DirectLine: Payment Plan

by: Jeffrey Babener
1994

You want to get into network marketing, but you're having difficulty choosing the right company. Although there are many issues to research, including product quality, management qualifications, purchase requirements and training programs, one key area to look at is the compensation plan the company uses.

There are so many compensation plans out there, however, that comparing them can be bewildering unless you know some of the industry lingo and the important goals a compensation plan should achieve.

Multilevel sales plans arose in the 1950s and have since come to dominate the network marketing industry. In a multilevel sales plan, distributors not only earn money on their own direct sales, but also earn override commissions on the sales of their recruited salespeople, the sales of the salespeople recruited by their recruits, and so on down the line.

In the early multilevel programs, direct distributors were entitled to purchase directly from the company and supply their downline distributors with product. They might also be entrusted with paying commissions to their downline distributors. Most of these companies started when computer technology was not advanced and it was hard for them to manage all the downline information and payouts. Therefore, they had distributors take care of these tasks.

With advances in computer technology, the need for the direct distributor to act as a go-between has disappeared. Most network marketing companies started in the past decade, as well as some of the older ones, now allow all distributors to order directly from the company.

GOING FOR THE GOALS

When choosing a company, the most important factor is not the type of compensation plan, but whether that plan is achieving important goals for distributors. Alfred White, senior management consultant at San Diego-based Hamilton LaRonde & Associates Inc., recommends evaluating each company you are considering against the following characteristics of a good compensation plan:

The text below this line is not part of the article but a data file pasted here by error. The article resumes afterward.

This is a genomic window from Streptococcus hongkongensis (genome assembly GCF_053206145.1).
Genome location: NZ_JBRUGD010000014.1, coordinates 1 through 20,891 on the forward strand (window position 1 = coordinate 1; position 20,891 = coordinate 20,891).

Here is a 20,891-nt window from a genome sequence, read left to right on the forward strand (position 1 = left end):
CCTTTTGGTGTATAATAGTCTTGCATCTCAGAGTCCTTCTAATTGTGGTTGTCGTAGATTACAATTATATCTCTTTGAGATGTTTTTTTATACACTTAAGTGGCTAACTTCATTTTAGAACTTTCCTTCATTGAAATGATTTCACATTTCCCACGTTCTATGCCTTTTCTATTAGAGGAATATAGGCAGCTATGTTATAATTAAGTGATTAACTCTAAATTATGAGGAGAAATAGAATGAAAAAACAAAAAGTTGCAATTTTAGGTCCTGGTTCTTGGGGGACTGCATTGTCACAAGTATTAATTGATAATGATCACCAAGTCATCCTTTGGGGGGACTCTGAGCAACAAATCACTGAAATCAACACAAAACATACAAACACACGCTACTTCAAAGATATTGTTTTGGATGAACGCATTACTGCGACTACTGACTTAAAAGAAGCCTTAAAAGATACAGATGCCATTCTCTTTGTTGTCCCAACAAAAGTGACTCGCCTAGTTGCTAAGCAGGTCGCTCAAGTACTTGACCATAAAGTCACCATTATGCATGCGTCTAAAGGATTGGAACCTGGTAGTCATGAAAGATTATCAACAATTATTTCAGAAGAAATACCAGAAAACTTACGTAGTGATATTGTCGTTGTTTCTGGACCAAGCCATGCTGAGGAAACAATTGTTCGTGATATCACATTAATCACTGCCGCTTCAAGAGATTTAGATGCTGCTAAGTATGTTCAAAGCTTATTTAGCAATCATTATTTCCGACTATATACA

1. Is it easy to enter into the opportunity? You should only have to buy a modestly priced sales kit.
  2. Are you rewarded primarily for direct sales, rather than override commissions?
  3. Are you rewarded for personally sponsoring others?
  4. Are you rewarded for recruiting multiple levels?
  5. Is the focus on selling products to the end consumer, as opposed to your downline?
  6. Are you rewarded for training and supporting your downline?
  7. Are you rewarded for high personal volume?
  8. Are you rewarded for high group volume?
  9. Are you rewarded for maintaining a monthly volume?
  10. Does the plan provide for recognition?
  11. Does the plan offer non-monetary rewards and incentives such as trips or cars?
  12. Is the plan's monthly maintenance requirement reasonable-not so high that you can never achieve it, and thus never receive compensation?

Conversely, here are some things to watch out for when evaluating an opportunity.

  1. A company that does nothing to discourage deadweight distributors and nonproducers.
  2. A company that encourages inventory loading or large investments in product.
  3. A company that allows you to manipulate the compensation plan.
  4. A company that emphasizes gimmicks rather than selling a product.


PROS AND CONS

You may have heard of a variety of compensation plans, with names like binary plan, Australian plan and more. To some extent, however, they are all variations of three major types.

  1. Unilevel. In this plan, recruits do not advance to positions above basic distributors, regardless of performance. According to White, the principal advantage of the unilevel plan is it's easy for companies to administer and for distributors to explain to potential recruits. Its chief disadvantage is lack of flexibility in achieving some of the goals mentioned earlier. Over time, most companies that start with unilevel plans adapt them to look more like a stairstep breakaway plan.